Two weeks ago, voters unceremoniously dumped the House Majority Leader, Rep. Eric Cantor (R-VA), and Tuesday’s primaries and runoffs give voters the chance to turn out another incumbent member of the Congress (or two) in one more step on the road to the 2014 November elections.
Here are some thumbnails on what to watch for around the nation, as the votes are counted in Colorado, Maryland, Mississippi, Oklahoma, New York, South Carolina, Utah and Florida.
1. GOP Senate showdown in Magnolia State
The biggest race today is certainly in Mississippi, where Sen. Thad Cochran (R-MS) is trying to stave off state Senator Chris McDaniel in a GOP runoff for U.S. Senate. McDaniel actually edged Cochran the first time the votes were counted back on June 3, but could not muster the 50% needed to avoid a runoff. This race has been – in the parlance of hockey fans – somewhat chippy in recent weeks. We’ll see whether the Tea Party or the GOP Establishment will come out the victor. So far, no Senators have been knocked off in primary elections this year.
2. Rematch for Rangel in New York
Other than Sen. Cochran, the only other member of Congress publicly thought to be in trouble today is veteran Rep. Charlie Rangel (D-NY). Rangel is again facing state Senator Adriano Espaillat, who lost this primary two years ago by just a couple of percentage points. Two other Democrats are on the ballot, which probably works to Rangel’s advantage in a state that does not have runoff elections. Will there be any other Eric Cantor developments tonight? So far, 44 House members and 7 Senators won’t be back in January of 2015 for the next Congress.
3. Setting up a Senate runoff in Oklahoma?
One Senate race that will get a lot of attention when the returns roll in is the GOP Senate race in Oklahoma, where Republicans are trying to replace, Sen. Tom Coburn (R-OK), who is going to resign his seat early at the end of this year. Coburn has refused to endorse anyone looking to succeed him, but has weighed in against outside ads in the race twice in recent days, taking public exception to ads against both Rep. James Lankford (R-OK) and ex-state House Speaker T.W. Shannon. With seven candidates in this race, a runoff on August 26 is not out of the question.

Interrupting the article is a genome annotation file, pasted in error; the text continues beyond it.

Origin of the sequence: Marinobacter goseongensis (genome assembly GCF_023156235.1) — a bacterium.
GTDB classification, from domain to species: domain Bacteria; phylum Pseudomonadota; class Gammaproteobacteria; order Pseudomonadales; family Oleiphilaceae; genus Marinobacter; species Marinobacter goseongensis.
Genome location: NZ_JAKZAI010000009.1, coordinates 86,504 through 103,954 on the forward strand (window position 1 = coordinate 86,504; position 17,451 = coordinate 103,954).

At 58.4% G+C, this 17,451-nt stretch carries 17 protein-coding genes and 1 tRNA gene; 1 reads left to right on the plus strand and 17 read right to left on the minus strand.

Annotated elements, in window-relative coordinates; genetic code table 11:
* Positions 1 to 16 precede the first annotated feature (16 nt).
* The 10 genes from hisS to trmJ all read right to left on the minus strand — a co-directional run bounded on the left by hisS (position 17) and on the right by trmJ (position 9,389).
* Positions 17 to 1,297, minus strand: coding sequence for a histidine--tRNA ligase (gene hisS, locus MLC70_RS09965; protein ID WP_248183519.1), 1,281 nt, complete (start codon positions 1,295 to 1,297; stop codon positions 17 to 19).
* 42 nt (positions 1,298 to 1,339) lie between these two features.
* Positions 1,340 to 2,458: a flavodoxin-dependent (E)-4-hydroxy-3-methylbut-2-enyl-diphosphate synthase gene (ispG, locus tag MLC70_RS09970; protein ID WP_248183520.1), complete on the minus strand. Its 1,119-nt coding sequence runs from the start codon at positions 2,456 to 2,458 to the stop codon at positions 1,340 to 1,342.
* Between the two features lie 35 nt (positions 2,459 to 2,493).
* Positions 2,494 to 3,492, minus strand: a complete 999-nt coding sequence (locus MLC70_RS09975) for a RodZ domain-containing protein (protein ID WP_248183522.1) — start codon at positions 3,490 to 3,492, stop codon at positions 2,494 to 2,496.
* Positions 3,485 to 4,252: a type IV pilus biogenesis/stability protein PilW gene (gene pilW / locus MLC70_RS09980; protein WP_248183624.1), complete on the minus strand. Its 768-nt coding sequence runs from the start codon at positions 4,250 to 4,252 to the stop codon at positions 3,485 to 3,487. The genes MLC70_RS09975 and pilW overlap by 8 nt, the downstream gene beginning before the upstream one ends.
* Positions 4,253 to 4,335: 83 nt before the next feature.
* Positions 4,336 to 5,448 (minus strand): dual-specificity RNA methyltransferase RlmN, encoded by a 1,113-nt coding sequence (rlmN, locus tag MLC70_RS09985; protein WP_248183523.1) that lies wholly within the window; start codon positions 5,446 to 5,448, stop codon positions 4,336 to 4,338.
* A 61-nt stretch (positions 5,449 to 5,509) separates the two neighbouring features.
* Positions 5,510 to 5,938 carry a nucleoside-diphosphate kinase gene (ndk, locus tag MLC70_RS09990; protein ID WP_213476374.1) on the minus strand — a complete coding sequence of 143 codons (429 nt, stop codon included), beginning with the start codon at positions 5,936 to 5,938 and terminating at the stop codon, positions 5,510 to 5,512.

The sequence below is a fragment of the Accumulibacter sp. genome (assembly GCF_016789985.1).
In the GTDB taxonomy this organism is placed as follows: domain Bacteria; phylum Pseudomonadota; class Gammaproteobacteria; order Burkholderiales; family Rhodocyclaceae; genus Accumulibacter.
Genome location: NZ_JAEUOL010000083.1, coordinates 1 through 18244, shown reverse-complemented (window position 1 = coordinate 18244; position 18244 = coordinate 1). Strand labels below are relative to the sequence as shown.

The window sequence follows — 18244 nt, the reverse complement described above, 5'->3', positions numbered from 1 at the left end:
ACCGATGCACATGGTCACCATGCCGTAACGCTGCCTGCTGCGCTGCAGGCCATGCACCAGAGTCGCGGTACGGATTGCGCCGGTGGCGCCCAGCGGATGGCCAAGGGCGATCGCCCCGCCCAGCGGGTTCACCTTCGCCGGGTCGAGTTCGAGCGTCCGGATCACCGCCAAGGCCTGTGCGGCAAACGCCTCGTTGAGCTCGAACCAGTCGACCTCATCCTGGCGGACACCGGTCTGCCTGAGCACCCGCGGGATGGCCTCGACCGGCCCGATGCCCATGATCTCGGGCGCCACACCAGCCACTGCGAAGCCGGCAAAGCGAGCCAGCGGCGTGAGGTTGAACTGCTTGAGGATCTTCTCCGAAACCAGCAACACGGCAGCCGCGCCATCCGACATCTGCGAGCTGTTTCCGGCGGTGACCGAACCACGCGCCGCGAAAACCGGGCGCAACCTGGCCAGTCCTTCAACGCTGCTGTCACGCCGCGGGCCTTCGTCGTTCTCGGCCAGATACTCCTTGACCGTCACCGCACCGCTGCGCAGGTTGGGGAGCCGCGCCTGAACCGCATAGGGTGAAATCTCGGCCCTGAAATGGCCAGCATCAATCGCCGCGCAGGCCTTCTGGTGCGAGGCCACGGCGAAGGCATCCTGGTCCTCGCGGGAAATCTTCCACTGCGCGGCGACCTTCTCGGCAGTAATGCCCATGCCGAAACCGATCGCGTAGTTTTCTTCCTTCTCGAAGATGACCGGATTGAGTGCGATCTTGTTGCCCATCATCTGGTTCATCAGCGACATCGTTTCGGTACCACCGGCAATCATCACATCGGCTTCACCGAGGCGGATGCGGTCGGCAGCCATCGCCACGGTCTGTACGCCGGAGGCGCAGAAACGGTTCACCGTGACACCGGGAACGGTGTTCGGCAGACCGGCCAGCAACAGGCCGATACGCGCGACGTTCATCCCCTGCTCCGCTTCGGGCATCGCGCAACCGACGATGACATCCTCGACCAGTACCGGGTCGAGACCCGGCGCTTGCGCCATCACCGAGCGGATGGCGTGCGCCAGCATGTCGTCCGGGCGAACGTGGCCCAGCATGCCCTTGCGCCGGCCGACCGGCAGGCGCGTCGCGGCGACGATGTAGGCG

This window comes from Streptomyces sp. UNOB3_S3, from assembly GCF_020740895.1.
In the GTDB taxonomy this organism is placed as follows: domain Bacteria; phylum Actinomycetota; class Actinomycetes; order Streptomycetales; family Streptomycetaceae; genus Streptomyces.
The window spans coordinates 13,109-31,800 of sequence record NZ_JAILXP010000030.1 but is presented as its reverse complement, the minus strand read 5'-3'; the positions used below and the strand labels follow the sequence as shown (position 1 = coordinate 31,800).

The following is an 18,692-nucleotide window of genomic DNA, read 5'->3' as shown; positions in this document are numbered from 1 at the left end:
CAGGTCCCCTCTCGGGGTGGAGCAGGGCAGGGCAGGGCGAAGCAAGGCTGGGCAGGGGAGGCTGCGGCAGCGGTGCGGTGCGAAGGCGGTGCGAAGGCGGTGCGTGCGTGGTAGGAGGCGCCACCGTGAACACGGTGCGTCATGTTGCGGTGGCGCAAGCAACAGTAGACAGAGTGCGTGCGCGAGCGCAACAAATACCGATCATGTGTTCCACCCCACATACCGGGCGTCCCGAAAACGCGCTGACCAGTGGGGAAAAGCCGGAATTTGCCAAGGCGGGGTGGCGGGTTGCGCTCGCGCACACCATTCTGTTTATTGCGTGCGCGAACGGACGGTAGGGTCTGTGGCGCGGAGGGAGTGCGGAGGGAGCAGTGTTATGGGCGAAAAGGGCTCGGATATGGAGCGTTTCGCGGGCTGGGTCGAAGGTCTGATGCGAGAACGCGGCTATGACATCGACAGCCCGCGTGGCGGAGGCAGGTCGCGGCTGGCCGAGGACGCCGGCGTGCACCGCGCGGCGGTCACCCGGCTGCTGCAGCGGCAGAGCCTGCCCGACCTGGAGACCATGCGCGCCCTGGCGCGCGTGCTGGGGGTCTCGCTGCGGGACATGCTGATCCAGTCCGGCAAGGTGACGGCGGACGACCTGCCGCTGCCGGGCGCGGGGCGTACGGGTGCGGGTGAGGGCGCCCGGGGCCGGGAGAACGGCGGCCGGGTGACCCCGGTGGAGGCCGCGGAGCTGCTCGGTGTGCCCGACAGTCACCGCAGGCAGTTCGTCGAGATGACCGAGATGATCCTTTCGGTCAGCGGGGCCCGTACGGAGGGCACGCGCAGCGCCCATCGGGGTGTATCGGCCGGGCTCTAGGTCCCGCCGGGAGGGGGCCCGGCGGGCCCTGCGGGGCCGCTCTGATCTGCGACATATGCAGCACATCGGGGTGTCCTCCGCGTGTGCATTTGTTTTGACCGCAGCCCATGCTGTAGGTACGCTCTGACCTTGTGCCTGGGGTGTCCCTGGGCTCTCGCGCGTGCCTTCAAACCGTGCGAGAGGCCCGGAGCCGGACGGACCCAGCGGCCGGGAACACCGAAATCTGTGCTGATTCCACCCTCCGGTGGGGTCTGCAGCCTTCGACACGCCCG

4. Replacing the Cocaine Congressman
While primaries in Florida don’t take place until August 26, today voters in a district centered in the southwest of the state will get to elect a new member of the U.S. House, replacing ex-Rep. Trey Radel (R-FL), who resigned back in January in the wake of his arrest for possession of cocaine in Washington, D.C. The favorite to win this seat is Republican Curt Clawson. The winners won’t have much time to celebrate, as the regular primary for this November’s elections will be in late August in the Sunshine State.
5. Primaries take a Summer Vacation
After Tuesday’s primaries, voting for the 2014 mid-term Congressional elections takes a bit of a summer break. Other than runoffs in Alabama and North Carolina on July 15, and runoffs in Georgia on July 22, no state holds primaries until August 5, when voters in Kansas, Michigan, Missouri and the state of Washington go to the polls. If you need a stat to amaze your colleagues at the water cooler, after today, 18 states still must hold their primaries for the Congress. The primaries for 2014 wrap up after Labor Day, on September 9.